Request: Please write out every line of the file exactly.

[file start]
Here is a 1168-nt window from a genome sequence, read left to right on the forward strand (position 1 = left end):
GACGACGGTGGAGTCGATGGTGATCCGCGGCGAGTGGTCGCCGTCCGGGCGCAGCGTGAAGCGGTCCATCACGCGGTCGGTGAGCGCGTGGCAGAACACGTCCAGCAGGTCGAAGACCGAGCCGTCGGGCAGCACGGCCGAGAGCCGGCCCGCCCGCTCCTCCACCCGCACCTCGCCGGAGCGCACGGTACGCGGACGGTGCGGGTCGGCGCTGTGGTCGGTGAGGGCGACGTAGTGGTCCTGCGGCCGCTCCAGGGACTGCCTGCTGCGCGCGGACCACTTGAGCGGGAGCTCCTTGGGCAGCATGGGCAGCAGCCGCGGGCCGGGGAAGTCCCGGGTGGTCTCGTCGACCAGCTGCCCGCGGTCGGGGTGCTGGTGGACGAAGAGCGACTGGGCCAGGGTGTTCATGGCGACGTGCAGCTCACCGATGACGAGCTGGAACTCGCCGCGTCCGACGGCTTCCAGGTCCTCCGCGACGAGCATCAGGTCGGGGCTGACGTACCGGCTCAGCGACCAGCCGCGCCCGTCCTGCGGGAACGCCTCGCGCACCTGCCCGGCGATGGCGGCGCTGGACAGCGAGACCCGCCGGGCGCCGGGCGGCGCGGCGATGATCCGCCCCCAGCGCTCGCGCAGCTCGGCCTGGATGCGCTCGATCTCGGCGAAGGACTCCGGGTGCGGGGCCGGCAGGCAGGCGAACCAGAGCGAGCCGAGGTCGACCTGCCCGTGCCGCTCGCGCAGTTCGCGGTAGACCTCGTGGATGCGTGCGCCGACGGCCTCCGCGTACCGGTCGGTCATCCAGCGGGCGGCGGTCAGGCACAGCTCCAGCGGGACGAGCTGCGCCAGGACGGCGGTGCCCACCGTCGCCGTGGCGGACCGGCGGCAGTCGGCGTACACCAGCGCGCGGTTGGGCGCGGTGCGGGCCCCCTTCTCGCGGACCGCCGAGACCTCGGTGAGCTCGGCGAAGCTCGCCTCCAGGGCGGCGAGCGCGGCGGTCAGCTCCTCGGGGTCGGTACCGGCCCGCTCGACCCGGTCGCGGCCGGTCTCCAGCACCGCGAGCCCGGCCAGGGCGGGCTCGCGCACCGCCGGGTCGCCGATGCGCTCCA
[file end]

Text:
Here is a 1168-nt window from a genome sequence, read left to right on the forward strand (position 1 = left end):
GACGACGGTGGAGTCGATGGTGATCCGCGGCGAGTGGTCGCCGTCCGGGCGCAGCGTGAAGCGGTCCATCACGCGGTCGGTGAGCGCGTGGCAGAACACGTCCAGCAGGTCGAAGACCGAGCCGTCGGGCAGCACGGCCGAGAGCCGGCCCGCCCGCTCCTCCACCCGCACCTCGCCGGAGCGCACGGTACGCGGACGGTGCGGGTCGGCGCTGTGGTCGGTGAGGGCGACGTAGTGGTCCTGCGGCCGCTCCAGGGACTGCCTGCTGCGCGCGGACCACTTGAGCGGGAGCTCCTTGGGCAGCATGGGCAGCAGCCGCGGGCCGGGGAAGTCCCGGGTGGTCTCGTCGACCAGCTGCCCGCGGTCGGGGTGCTGGTGGACGAAGAGCGACTGGGCCAGGGTGTTCATGGCGACGTGCAGCTCACCGATGACGAGCTGGAACTCGCCGCGTCCGACGGCTTCCAGGTCCTCCGCGACGAGCATCAGGTCGGGGCTGACGTACCGGCTCAGCGACCAGCCGCGCCCGTCCTGCGGGAACGCCTCGCGCACCTGCCCGGCGATGGCGGCGCTGGACAGCGAGACCCGCCGGGCGCCGGGCGGCGCGGCGATGATCCGCCCCCAGCGCTCGCGCAGCTCGGCCTGGATGCGCTCGATCTCGGCGAAGGACTCCGGGTGCGGGGCCGGCAGGCAGGCGAACCAGAGCGAGCCGAGGTCGACCTGCCCGTGCCGCTCGCGCAGTTCGCGGTAGACCTCGTGGATGCGTGCGCCGACGGCCTCCGCGTACCGGTCGGTCATCCAGCGGGCGGCGGTCAGGCACAGCTCCAGCGGGACGAGCTGCGCCAGGACGGCGGTGCCCACCGTCGCCGTGGCGGACCGGCGGCAGTCGGCGTACACCAGCGCGCGGTTGGGCGCGGTGCGGGCCCCCTTCTCGCGGACCGCCGAGACCTCGGTGAGCTCGGCGAAGCTCGCCTCCAGGGCGGCGAGCGCGGCGGTCAGCTCCTCGGGGTCGGTACCGGCCCGCTCGACCCGGTCGCGGCCGGTCTCCAGCACCGCGAGCCCGGCCAGGGCGGGCTCGCGCACCGCCGGGTCGCCGATGCGCTCCA